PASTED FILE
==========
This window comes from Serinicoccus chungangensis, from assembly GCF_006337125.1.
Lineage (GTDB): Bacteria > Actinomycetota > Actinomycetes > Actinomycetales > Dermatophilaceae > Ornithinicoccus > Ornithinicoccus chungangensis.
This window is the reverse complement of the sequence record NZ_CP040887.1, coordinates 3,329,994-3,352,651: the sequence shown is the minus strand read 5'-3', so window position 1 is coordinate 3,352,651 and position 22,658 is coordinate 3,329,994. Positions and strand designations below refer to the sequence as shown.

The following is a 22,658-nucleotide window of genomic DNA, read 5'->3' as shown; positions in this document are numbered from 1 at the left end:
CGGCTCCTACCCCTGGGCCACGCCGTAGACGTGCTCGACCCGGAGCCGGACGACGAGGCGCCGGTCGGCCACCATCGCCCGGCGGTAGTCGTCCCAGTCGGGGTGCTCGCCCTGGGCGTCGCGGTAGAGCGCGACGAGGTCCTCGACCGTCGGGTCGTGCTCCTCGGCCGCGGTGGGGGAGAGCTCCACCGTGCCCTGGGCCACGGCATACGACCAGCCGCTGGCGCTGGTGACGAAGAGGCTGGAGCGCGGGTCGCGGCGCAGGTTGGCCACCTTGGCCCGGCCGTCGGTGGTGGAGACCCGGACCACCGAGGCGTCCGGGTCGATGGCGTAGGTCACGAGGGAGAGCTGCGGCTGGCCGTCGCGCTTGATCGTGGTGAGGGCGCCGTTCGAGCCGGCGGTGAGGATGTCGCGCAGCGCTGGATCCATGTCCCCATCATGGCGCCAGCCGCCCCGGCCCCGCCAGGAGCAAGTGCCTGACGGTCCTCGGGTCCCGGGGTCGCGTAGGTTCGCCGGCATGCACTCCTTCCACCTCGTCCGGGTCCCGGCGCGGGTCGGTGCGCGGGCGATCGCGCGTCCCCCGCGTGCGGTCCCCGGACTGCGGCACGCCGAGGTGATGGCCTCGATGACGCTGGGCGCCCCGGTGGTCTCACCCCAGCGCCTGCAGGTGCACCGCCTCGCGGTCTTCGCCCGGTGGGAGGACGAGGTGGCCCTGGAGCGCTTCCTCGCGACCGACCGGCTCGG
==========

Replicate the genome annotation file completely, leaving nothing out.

This window comes from Serinicoccus chungangensis, from assembly GCF_006337125.1.
Lineage (GTDB): Bacteria > Actinomycetota > Actinomycetes > Actinomycetales > Dermatophilaceae > Ornithinicoccus > Ornithinicoccus chungangensis.
This window is the reverse complement of the sequence record NZ_CP040887.1, coordinates 3,329,994-3,352,651: the sequence shown is the minus strand read 5'-3', so window position 1 is coordinate 3,352,651 and position 22,658 is coordinate 3,329,994. Positions and strand designations below refer to the sequence as shown.

The following is a 22,658-nucleotide window of genomic DNA, read 5'->3' as shown; positions in this document are numbered from 1 at the left end:
CGGCTCCTACCCCTGGGCCACGCCGTAGACGTGCTCGACCCGGAGCCGGACGACGAGGCGCCGGTCGGCCACCATCGCCCGGCGGTAGTCGTCCCAGTCGGGGTGCTCGCCCTGGGCGTCGCGGTAGAGCGCGACGAGGTCCTCGACCGTCGGGTCGTGCTCCTCGGCCGCGGTGGGGGAGAGCTCCACCGTGCCCTGGGCCACGGCATACGACCAGCCGCTGGCGCTGGTGACGAAGAGGCTGGAGCGCGGGTCGCGGCGCAGGTTGGCCACCTTGGCCCGGCCGTCGGTGGTGGAGACCCGGACCACCGAGGCGTCCGGGTCGATGGCGTAGGTCACGAGGGAGAGCTGCGGCTGGCCGTCGCGCTTGATCGTGGTGAGGGCGCCGTTCGAGCCGGCGGTGAGGATGTCGCGCAGCGCTGGATCCATGTCCCCATCATGGCGCCAGCCGCCCCGGCCCCGCCAGGAGCAAGTGCCTGACGGTCCTCGGGTCCCGGGGTCGCGTAGGTTCGCCGGCATGCACTCCTTCCACCTCGTCCGGGTCCCGGCGCGGGTCGGTGCGCGGGCGATCGCGCGTCCCCCGCGTGCGGTCCCCGGACTGCGGCACGCCGAGGTGATGGCCTCGATGACGCTGGGCGCCCCGGTGGTCTCACCCCAGCGCCTGCAGGTGCACCGCCTCGCGGTCTTCGCCCGGTGGGAGGACGAGGTGGCCCTGGAGCGCTTCCTCGCGACCGACCGGCTCGG